Lucrece and Brutus

Glory in the Land of Tender

Madeleine de Scudéry

Lucrece and Brutus

Madeleine de Scudéry

Distributed for Iter Press

Edited and Translated by Sharon Diane Nell
360 pages | 1 map | 6 x 9
Paper $59.95 ISBN: 9781649590220 Will Publish July 2021
A collection of texts by a pioneering seventeenth-century French woman author.
Comprising texts by Madeleine de Scudéry, including many from her novel Clélie, this volume focuses on the story of Lucretia, the Roman matron whose rape and suicide led to the downfall of the Roman monarchy. Through her work, Scudéry seeks to contrast the enormous cultural contributions of women with their physical vulnerability and to propose an alternative to sexual violation, as envisioned on the Map of the Land of Tender that charts an imaginary land in the novel and outlines a path toward love. In Scudéry’s version of this tale, Lucrece and her beloved, Brutus, follow the path of tender friendship. Scudéry contradicts history’s characterization of Lucrece as craving glory in the form of fame. Indeed, contrary to ancient sources, Lucrece’s glory will be her decision to sacrifice herself secretly for her tender friend.



The Other Voice
About This Volume
Queen of Tender: The Life and Times of Madeleine de Scudéry
Scudéry’s Legacy and the Afterlife of the Texts in This Volume
Note on the Translation

Glory and Woman before Clélie: Lucrece and Cloelia in the Femmes Illustres (1642)
Lucrece to Colatin
Cloelia to Porsenna

The Language of Tender in Clélie, Part 1, Book 1 (1654)
Conversation on the Power of Inclination
Conversation on the Birth of Love
The Map of the Land of Tender

Lucrece and Brutus in Clélie: Glory in the Land of Tender
Collatin Takes His Comrades to Visit Lucrece at Collatia, from Clélie, Part 1, Book 3 (1654)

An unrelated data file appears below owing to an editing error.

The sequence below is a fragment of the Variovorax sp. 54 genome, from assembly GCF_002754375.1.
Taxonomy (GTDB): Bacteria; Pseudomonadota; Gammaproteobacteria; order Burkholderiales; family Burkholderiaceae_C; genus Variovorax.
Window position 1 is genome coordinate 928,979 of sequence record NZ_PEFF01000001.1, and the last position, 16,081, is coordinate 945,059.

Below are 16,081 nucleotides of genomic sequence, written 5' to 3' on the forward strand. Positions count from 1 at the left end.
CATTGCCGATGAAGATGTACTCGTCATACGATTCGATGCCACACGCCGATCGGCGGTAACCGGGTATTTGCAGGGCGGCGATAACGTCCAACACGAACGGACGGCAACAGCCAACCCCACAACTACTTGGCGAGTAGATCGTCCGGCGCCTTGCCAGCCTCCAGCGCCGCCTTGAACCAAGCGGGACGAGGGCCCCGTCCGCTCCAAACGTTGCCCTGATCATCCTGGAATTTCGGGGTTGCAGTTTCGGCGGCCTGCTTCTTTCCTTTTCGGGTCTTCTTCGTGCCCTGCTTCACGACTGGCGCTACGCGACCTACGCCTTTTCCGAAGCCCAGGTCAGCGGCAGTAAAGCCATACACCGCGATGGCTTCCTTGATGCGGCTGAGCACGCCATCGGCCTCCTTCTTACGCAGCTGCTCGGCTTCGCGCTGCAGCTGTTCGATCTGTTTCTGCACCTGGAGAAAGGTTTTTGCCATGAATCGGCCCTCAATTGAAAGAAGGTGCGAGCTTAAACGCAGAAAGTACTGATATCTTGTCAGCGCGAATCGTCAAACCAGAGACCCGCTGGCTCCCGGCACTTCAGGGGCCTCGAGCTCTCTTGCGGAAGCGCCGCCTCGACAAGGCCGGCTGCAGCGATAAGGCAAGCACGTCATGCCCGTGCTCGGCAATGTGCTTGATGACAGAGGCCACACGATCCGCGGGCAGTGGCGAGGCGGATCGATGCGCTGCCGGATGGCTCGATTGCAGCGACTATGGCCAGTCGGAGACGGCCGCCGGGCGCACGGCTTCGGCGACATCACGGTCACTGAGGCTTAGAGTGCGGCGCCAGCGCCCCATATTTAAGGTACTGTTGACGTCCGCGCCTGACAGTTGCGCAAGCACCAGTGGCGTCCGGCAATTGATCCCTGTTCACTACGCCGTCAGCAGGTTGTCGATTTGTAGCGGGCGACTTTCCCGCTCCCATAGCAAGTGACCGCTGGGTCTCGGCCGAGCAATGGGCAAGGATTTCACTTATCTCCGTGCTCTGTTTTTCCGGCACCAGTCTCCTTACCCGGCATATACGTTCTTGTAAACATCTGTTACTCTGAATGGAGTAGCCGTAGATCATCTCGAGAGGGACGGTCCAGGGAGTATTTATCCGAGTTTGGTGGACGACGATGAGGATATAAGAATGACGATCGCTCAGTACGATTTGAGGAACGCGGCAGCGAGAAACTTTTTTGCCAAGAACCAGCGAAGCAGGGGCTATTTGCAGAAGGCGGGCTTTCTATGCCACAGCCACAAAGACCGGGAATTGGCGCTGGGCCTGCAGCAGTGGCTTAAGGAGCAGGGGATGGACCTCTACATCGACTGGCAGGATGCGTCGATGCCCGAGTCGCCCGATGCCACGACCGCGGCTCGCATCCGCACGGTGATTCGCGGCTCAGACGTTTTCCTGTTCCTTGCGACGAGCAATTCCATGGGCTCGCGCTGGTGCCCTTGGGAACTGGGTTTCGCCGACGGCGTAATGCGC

“Story of Lucius Junius Brutus,” from Clélie, Part 2, Book 1 (1655)
Lucrece’s Suicide and Brutus’s Speech, from Clélie, Part 2, Book 3 (1655)
Lucrece Appears to Brutus in a Dream, from Clélie, Part 3, Book 3 (1657)
Lucrece Appears to Clelie in a Dream, from Clélie, Part 5, Book 2 (1660)

Scudéry on Glory after Clélie
Discourse on Glory (1671)

Appendix A: Lucrece and Brutus: Sources from Livy to Augustine and Seventeenth-Century France

Appendix B: Glossary

Appendix C: List of Characters


Review Quotes
Aurora Wolfgang, Professor of French, Michigan State University
“In this erudite and insightful work, Sharon Nell assembles and expertly translates passages from Madeleine de Scudéry’s corpus, illuminating the foundational story of Lucretia, a Roman matron who turns her rape by Sextus Tarquinius into an act of supreme heroism through her suicide, which ultimately causes the downfall of the Roman monarchy. Scudéry’s version of this story poetically intertwines two of the main cultural preoccupations of mid-seventeenth-century France concerning women: female heroism and salon life, including the notion of tender friendship. Nell exposes the centrality of the Lucretia story which sparked debates about female glory and virtue originating in antiquity and continuing unabated through the seventeenth century, demonstrating that era’s intense preoccupation with the proper role of women.”
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